Juliet, Naked then. Annie and Duncan live in the town of Gooleness – a town whose name instantly conjures images of the drab seaside towns of the north – where their lives move towards nothing, and Duncan continues with his obsession with an obscure, now forgotten musician, who released one great album, Juliet. Meanwhile, this obscure rocker, Tucker Crowe, is finding his own relationship failing. When an acoustic version of his most famous album is released, and Duncan raves about it online, a confluence of events brings the lives of these three improbables into contact.

Juliet, Naked is familiar – its set up, its delivery – there is nothing truly sophisticated here (though that is not a criticism), for the success of the book is in what Hornby does with the material. From what I can tell, Hornby is the master of the unexpected – his narratives never quite end up where you think they should be going. We know Tucker, for instance, will end up in Gooleness, and that he will share Annie’s bed – but the sequence of events that lead to it are surprising – as are the consequences of the decisions these people make.

Hornby’s tone is always light, conversational, and he invests his characters – and indeed their world, for Gooleness is precisely right, down to its museum with a dead shark eye – with enough pathos and warmth for us to care. It is often witty, sometimes the dark creeps in at the edges, but it never stays and in a world where two aged music fans are considered celebrities, entirely true. I don’t think there is a higher compliment I can pay Hornby’s work than that.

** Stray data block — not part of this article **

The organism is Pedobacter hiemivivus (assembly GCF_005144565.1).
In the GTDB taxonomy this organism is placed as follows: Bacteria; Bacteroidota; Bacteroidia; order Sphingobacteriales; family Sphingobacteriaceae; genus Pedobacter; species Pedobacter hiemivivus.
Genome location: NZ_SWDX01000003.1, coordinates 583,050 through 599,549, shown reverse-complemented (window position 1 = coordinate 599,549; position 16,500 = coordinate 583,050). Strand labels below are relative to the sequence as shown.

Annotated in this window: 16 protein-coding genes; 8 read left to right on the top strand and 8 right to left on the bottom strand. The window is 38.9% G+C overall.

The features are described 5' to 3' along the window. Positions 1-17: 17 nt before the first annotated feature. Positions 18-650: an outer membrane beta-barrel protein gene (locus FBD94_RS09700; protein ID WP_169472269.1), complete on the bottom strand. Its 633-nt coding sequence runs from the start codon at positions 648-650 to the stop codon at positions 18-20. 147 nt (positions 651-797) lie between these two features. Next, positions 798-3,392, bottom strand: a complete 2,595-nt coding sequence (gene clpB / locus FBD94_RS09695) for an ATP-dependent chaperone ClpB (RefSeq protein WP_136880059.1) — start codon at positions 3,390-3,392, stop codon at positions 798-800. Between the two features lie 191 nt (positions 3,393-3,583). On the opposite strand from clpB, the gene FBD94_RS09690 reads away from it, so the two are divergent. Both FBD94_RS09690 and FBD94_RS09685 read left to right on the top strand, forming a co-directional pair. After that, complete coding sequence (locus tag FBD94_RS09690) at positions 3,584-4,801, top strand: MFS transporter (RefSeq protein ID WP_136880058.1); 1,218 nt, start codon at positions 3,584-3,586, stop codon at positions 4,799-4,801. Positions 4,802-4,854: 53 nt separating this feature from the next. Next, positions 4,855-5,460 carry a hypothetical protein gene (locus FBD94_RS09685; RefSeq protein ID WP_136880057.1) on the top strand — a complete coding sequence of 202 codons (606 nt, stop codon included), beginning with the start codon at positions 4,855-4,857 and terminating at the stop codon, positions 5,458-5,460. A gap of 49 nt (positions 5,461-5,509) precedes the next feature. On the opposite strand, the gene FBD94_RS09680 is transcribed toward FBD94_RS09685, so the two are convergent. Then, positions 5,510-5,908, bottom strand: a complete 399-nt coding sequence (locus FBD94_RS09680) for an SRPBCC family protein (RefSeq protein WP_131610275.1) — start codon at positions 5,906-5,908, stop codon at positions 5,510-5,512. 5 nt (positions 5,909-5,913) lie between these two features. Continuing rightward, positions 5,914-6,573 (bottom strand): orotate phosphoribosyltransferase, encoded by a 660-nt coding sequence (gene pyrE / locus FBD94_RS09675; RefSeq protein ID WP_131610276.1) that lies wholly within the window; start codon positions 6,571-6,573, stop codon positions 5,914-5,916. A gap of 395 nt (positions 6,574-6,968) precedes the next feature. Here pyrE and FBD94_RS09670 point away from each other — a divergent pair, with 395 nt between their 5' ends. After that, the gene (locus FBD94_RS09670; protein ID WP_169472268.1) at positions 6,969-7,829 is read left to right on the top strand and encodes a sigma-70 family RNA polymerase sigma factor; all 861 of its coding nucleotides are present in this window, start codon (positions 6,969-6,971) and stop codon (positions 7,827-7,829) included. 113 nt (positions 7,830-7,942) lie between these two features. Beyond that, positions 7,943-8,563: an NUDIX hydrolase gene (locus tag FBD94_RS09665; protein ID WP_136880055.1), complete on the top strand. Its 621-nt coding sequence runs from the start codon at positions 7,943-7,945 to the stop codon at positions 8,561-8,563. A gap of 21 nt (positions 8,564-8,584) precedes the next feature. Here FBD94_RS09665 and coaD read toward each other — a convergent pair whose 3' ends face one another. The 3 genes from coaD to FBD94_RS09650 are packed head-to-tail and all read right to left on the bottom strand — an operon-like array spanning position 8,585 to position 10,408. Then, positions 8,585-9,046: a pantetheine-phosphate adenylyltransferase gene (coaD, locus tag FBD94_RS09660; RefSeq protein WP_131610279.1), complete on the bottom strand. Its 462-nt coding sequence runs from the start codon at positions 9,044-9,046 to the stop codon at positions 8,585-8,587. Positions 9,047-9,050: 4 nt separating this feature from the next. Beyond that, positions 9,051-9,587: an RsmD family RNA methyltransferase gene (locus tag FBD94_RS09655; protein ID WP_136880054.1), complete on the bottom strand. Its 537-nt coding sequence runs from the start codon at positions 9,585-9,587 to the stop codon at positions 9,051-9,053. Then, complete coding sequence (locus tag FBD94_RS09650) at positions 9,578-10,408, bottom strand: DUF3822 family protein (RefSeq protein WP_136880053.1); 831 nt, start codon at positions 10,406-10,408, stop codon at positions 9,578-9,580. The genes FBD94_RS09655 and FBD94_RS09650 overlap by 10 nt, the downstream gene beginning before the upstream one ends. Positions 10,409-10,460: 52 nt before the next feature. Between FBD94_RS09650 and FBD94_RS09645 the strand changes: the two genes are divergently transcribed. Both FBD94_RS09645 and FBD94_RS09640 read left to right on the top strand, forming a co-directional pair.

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My Neighbours (1920)
Caradoc Evans
Planet Books, 200pp

Caradoc Evans, a London based Welshman, a writer whose work was described as “literary filth” (by the Western Mail), is one of the great names of Welsh letters: and yet he is barely known in the twenty-first century, though his work is still in print.

My Neighbours differs from his most famous work, My People (1915) which was a collection of stories set in the Cardiganshire village of Capel Sion. It was a work that polarised public opinion; with many claiming Evans had betrayed his homeland. My People, like My Neighbours, was written in a highly stylised manner – Biblical in tone, for it was through translations of the Bible that Evans learnt much of his English. My Neighbours, however, is not localised in the way My People was: Evans’s aim is broader here. In the fifteen stories that make up My Neighbours, we are with the London Welsh, men and women ostracised or working away from their homeland.

There is only one recurring character in My Neighbours – God – and His influence is felt in all the people gathered here. Their suffering is amplified by their faith. There is a fundamentalism to these people. “David nursed his patience and then, full of misery, sent up a plea to God. He also put arguments in the mouth and money in the hand of a preacher, and the preacher bade God multiply the Welsh nation and listen to the cry of His religious little children.” That is from the story Wisdom, and it highlights the other consistent thread of this collection – politics. It extols a Welsh nation separate from England (though always obliquely). It is a story collection that seems timeless, revealing a group of people for whom the wider world is unnoticed – the stories in this collection were written during the First World War – and in London there were air raids, and danger, and yet none of this is evident. The London Welsh continue oblivious.

My Neighbours then, is a fine, if sometimes awkward collection – ones enjoyment of it is wholly dependent upon you accepting the stylised voice – that revels in the torture of faith and poverty; a work that uncovers a world long forgotten but whose political, and religious messages, are as indentured in the twenty-first century as they were at the beginning of the twentieth. Caradoc Evans is a great writer, and though this may not be his best work, it is never less than powerful.